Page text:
One of my favorite people in the world is a 90-something-year-old woman in Houston, Texas named Blake. She is on my mind today because tomorrow is the funeral service for her beloved husband. I can’t imagine how painful her loss is, but I know two things. First, she is surrounded by hundreds of people who simply adore them both, and, second, Blake is one tough cookie.
She and her husband fought and lobbied and marched for lesbian, gay, bisexual, and transgender (LGBT) civil rights in Texas where it still isn’t the chic and popular thing to do. They were members of PFLAG (Parents and Friends of Lesbians and Gays), and they once were honorary grand marshals of the LGBT pride parade.
A stalwart Episcopalian, Blake somehow discovered that I was planting a new church in Houston, and there she was every Sunday evening. Her devotion and faithfulness made me look forward each week to making the trip from wherever I was in the world to be with her and the congregation in Houston. Whenever I was tempted to complain that I was “too old” or “too busy” or “too tired” to plant a new church in a distant place, I’d think of Blake and, red-faced, apologize to God. I often told her that she was my hero and my idol. Helping to plant a new inclusive church in her 90s is just who Blake is, and I pray that her tribe will increase.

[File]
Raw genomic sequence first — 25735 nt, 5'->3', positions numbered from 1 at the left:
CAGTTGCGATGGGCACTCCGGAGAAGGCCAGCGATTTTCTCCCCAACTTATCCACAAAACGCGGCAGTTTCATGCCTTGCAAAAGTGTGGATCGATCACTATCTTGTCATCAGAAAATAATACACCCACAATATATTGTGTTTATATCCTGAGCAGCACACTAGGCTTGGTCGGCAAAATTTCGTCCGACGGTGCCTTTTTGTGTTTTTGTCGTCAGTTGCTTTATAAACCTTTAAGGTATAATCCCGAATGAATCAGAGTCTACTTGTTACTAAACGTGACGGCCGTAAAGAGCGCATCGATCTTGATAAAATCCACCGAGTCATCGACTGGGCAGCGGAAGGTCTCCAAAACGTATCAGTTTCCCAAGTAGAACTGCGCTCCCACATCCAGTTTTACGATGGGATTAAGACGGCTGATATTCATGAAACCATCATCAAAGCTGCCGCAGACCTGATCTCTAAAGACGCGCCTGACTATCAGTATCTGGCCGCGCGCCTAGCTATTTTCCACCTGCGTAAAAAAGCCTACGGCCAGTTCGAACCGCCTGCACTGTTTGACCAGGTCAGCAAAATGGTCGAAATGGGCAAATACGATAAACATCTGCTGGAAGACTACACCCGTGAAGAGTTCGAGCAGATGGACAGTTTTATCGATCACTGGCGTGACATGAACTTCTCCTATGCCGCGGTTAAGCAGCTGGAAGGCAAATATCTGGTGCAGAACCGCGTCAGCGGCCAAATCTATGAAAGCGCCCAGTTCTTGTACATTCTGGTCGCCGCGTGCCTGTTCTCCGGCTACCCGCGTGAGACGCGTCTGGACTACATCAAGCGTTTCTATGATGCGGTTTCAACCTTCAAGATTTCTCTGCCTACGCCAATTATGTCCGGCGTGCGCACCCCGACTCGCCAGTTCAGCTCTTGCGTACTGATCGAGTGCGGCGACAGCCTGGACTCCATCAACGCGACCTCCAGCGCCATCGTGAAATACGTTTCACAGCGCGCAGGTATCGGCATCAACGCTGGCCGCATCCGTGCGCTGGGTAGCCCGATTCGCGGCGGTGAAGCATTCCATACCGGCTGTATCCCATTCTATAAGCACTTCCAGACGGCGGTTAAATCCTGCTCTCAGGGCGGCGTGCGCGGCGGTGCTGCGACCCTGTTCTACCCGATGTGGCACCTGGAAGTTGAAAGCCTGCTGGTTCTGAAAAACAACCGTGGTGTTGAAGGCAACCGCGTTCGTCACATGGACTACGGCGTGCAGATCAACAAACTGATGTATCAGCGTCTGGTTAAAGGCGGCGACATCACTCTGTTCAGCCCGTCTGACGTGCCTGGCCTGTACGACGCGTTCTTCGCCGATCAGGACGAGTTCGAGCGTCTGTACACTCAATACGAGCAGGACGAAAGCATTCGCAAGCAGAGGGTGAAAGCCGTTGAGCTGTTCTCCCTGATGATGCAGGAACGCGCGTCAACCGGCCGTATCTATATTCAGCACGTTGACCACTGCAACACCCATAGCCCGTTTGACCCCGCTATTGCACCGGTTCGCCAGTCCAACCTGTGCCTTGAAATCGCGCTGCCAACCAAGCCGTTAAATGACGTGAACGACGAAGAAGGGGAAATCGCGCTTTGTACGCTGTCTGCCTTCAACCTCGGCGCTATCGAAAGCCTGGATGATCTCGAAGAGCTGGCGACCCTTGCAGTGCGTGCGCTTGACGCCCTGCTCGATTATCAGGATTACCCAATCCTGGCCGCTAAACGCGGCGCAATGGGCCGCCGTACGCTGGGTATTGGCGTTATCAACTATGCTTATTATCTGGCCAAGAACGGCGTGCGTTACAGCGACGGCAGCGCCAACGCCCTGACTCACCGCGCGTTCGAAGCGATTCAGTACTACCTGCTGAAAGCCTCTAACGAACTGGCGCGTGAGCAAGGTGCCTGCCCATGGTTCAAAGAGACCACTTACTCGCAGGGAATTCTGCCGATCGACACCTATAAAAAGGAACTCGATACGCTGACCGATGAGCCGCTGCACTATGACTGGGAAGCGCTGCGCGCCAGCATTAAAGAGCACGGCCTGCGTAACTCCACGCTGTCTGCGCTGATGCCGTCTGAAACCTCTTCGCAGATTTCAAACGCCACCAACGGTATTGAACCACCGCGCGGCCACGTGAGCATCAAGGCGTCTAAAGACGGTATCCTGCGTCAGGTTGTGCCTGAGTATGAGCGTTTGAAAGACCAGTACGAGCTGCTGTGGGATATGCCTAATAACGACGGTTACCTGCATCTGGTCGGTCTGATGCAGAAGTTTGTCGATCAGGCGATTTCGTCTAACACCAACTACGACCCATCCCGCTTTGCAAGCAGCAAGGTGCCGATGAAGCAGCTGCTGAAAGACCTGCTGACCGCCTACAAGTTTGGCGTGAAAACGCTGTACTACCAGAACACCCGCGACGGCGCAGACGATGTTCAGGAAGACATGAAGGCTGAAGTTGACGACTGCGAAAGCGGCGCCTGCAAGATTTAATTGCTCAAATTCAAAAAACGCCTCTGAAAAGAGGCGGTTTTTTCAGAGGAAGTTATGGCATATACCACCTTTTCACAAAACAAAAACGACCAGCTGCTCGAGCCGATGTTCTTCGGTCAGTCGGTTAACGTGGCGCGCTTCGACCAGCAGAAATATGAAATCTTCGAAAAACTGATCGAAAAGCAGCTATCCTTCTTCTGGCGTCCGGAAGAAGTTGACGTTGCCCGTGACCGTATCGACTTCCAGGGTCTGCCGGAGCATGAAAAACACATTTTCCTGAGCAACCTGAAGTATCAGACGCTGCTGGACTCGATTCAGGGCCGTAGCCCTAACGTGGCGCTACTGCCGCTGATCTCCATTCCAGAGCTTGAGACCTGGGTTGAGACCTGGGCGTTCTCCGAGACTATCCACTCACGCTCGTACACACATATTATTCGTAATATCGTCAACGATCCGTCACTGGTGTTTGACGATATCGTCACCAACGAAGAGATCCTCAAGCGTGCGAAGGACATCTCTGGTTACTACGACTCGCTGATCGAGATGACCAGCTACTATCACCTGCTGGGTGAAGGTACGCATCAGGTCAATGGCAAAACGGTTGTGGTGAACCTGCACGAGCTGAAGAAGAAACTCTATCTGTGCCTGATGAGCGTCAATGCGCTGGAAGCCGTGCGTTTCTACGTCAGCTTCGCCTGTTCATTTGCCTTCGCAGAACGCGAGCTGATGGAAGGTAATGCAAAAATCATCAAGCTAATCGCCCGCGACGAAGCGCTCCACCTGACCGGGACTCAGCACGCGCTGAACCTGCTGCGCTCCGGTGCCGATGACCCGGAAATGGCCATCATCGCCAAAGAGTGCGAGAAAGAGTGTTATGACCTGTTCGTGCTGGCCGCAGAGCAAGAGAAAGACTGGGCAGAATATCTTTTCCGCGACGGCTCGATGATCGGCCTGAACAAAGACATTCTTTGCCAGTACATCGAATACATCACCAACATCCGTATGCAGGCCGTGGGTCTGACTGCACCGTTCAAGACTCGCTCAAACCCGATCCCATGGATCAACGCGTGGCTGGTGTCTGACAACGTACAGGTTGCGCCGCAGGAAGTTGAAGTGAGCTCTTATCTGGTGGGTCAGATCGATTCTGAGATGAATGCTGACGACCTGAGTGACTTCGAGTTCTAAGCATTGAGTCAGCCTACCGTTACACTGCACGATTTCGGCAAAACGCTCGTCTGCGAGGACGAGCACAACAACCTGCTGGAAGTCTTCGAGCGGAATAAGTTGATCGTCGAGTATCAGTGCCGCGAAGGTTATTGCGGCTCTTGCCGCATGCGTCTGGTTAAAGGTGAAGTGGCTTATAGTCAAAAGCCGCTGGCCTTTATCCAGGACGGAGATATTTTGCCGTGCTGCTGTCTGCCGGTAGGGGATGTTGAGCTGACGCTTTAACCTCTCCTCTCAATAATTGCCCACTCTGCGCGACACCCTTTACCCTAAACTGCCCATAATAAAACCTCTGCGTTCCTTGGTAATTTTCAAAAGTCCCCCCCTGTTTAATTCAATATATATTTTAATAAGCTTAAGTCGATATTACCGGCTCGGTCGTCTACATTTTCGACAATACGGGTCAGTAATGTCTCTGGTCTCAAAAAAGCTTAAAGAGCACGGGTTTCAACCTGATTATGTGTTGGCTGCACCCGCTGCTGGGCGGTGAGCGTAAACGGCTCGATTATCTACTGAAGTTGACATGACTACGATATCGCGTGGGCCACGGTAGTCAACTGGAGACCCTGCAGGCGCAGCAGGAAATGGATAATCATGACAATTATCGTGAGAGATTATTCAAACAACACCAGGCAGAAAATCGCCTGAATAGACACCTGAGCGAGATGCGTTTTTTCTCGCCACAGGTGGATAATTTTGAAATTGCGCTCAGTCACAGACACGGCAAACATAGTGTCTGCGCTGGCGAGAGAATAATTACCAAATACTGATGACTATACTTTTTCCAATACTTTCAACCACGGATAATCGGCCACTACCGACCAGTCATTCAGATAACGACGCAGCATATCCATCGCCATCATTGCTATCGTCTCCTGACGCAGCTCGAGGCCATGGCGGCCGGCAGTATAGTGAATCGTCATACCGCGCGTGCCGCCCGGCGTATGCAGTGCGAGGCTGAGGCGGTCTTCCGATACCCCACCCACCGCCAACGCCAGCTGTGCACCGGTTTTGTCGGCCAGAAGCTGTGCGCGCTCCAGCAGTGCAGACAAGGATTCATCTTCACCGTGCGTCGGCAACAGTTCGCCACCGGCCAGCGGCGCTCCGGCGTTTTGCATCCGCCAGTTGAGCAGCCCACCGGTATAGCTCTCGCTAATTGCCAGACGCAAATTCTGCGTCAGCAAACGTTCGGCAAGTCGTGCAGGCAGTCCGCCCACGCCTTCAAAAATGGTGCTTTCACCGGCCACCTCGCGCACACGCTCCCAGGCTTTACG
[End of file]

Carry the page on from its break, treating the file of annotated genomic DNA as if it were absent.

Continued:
I don’t know what decade of your life you are in, but I ask you to think of Blake; or Philip Johnson who designed the Cathedral of Hope (pictured at right) while in his 90s; or Stanley Marcus (of Neiman Marcus) who, in his 90s, was still writing opinion pieces trying to get the city of Dallas to get on with renewing downtown. I am honored to have known these three great souls, and it gives me hope for what I might be able to do should I live into my 90s. The problem is, for me to contribute like them for that long, means I need to start now. How about you? What decade of your life are you in? Are you busy making a difference?
What are you waiting on?
President, Hope for Peace & Justice